A Young Mother’s Journey with Major Depressive Disorder

(BPT) – “I didn’t realize that depression was more than just sadness.”

Like most people, Ali, a single mother of two children, had this common misperception about major depressive disorder (MDD), also known as depression. Depression is a complex mental health illness that affects approximately 16 million people annually. Part of what makes depression complex is that people with the condition experience multiple symptoms.

Most people don’t know that depression includes many symptoms beyond sadness, such as loss of interest or pleasure doing things, feeling down or hopeless, changes in appetite and eating habits, tiredness, sleeping too much and difficulty concentrating on things or making decisions. Many MDD patients recognize the mood and physical attributes of depression, but may not recognize other symptoms, such as cognitive symptoms like trouble concentrating, may also be part of their depression.

“With my depression, I was sad and I also noticed that I felt tired often and had trouble concentrating.”

For a long time, Ali didn’t realize these symptoms were associated with her depression.

It wasn’t until Ali approached her healthcare provider about her symptoms that she learned depression was more than just sadness. “I’m glad I spoke up to my doctor and we were able to have an open conversation about what I was experiencing. It was nice to have an understanding of how my symptoms were associated with my depression.” After speaking with her doctor, Ali was prescribed TRINTELLIX® (vortioxetine), a prescription medication used to treat MDD in adults. TRINTELLIX’s U.S. prescribing information includes data from clinical trials showing a positive effect on processing speed, an important aspect of cognitive function.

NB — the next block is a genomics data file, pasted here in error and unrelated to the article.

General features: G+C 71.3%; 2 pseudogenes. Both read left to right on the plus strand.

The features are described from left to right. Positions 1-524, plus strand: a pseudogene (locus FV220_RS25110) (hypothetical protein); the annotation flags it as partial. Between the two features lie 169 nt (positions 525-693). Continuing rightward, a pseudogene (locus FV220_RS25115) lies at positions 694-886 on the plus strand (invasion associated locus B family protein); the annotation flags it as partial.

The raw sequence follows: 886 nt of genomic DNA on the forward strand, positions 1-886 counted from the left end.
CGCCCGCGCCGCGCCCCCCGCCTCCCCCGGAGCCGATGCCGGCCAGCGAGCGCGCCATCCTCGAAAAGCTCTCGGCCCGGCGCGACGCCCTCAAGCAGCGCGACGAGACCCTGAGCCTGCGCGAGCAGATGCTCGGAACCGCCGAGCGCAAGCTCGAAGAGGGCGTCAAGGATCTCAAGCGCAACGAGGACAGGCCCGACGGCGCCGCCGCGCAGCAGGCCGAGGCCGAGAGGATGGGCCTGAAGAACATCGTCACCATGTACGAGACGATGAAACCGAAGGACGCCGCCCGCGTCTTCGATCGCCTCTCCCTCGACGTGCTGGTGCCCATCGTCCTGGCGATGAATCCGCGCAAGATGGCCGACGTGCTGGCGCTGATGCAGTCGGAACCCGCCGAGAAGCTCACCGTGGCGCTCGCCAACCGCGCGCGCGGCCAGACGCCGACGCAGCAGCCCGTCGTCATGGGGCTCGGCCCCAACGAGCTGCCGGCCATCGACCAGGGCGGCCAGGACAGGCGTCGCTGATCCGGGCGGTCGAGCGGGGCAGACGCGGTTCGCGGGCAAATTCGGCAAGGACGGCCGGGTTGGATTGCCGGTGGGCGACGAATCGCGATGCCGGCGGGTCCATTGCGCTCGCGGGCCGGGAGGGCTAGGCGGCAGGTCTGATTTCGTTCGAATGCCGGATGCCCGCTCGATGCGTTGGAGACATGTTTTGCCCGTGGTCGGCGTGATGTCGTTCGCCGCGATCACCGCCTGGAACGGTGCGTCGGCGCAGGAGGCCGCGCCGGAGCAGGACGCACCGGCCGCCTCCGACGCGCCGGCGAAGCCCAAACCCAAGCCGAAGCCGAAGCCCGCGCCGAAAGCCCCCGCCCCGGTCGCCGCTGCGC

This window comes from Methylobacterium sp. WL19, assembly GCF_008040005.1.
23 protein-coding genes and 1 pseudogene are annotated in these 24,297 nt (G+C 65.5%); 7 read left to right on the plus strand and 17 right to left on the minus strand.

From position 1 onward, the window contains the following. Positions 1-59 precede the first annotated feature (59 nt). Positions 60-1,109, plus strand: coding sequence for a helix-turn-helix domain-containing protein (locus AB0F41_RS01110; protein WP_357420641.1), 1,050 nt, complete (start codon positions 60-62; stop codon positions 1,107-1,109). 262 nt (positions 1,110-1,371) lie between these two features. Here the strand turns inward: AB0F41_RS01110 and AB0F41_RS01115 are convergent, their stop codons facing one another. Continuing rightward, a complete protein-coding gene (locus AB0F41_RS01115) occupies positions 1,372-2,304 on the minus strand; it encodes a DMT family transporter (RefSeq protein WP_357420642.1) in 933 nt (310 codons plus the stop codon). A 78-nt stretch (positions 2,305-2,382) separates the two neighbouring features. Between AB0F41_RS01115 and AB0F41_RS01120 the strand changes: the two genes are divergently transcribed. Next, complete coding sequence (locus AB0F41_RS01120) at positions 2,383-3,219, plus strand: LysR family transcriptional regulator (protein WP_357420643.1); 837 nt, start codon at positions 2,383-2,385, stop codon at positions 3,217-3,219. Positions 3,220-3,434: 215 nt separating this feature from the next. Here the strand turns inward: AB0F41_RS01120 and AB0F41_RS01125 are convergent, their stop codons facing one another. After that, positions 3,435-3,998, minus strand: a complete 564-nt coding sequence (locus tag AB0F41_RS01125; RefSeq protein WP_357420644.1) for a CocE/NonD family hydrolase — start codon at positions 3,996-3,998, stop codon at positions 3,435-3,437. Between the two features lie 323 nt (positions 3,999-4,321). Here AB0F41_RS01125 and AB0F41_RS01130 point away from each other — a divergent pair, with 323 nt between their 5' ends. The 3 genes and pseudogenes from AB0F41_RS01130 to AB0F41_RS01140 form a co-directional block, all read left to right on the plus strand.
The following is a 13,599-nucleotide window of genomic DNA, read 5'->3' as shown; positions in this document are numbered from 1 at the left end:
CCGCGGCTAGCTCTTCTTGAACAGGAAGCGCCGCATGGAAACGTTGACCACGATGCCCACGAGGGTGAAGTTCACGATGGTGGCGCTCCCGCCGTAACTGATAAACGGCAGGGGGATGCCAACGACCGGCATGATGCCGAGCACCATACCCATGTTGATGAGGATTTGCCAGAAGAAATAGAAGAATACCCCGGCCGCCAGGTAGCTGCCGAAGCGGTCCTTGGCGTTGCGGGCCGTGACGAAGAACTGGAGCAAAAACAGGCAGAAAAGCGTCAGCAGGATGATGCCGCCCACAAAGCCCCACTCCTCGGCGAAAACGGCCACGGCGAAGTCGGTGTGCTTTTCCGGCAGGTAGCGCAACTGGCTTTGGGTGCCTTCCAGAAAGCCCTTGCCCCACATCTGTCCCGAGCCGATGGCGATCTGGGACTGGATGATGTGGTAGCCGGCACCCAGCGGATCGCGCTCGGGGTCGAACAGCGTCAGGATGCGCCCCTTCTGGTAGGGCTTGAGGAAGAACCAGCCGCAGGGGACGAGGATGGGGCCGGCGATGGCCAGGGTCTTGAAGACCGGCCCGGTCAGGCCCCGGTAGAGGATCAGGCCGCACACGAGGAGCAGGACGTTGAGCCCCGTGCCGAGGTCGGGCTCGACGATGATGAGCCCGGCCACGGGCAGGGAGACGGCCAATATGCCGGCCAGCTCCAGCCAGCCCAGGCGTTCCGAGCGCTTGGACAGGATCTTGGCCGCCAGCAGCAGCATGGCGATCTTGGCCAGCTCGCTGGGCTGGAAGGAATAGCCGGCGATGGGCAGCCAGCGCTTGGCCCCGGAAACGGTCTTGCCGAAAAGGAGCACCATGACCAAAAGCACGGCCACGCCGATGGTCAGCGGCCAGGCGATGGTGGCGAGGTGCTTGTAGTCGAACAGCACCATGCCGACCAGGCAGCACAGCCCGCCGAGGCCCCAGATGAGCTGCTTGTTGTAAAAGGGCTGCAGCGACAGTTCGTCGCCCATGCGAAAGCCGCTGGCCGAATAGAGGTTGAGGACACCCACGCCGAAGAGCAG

TRINTELLIX has been shown to help with the overall symptoms of depression based on a total score on a standardized depression rating scale in clinical trials. Individual results may vary. It’s the first FDA-approved treatment for MDD where the U.S. prescribing information has data showing a positive effect on the DSST (also known as the Digit Symbol Substitution Test), a neuropsychological test which most specifically measures processing speed, an aspect of cognitive function that may be impaired in adults with depression. The effects observed on DSST may reflect improvement in depression. Comparative studies have not been conducted to demonstrate a therapeutic advantage over other antidepressants on the DSST.

“It’s important to talk to your healthcare provider about what you’re feeling so you can work together to decide on a treatment plan that’s right for you. Your experience may vary. I proactively spoke up, and I’m now on a treatment plan that has helped make a difference for me.”

If you are experiencing symptoms of depression, it’s important that you speak to your healthcare provider. For more information about MDD and TRINTELLIX, visit www.TRINTELLIX.COM.


Suicidal Thoughts and Actions and Antidepressant Drugs

Antidepressants may increase suicidal thoughts or actions in some children, teens or young adults within the first few months of treatment or when the dose is changed. Depression or other serious mental illnesses are the most important causes of suicidal thoughts or actions. People who have (or have a family history of) bipolar illness, or suicidal thoughts or actions may have a particularly high risk. Pay close attention to any changes, especially sudden changes in mood, behavior, thoughts or feelings. Call your healthcare provider right away if symptoms such as anxiety, irritability, impulsivity, trouble sleeping, aggressive behavior or suicidal thoughts are new, worse or worry you. TRINTELLIX has not been evaluated for use in patients under 18.

Do not take TRINTELLIX if you:

  • Are allergic to vortioxetine or any of the ingredients in TRINTELLIX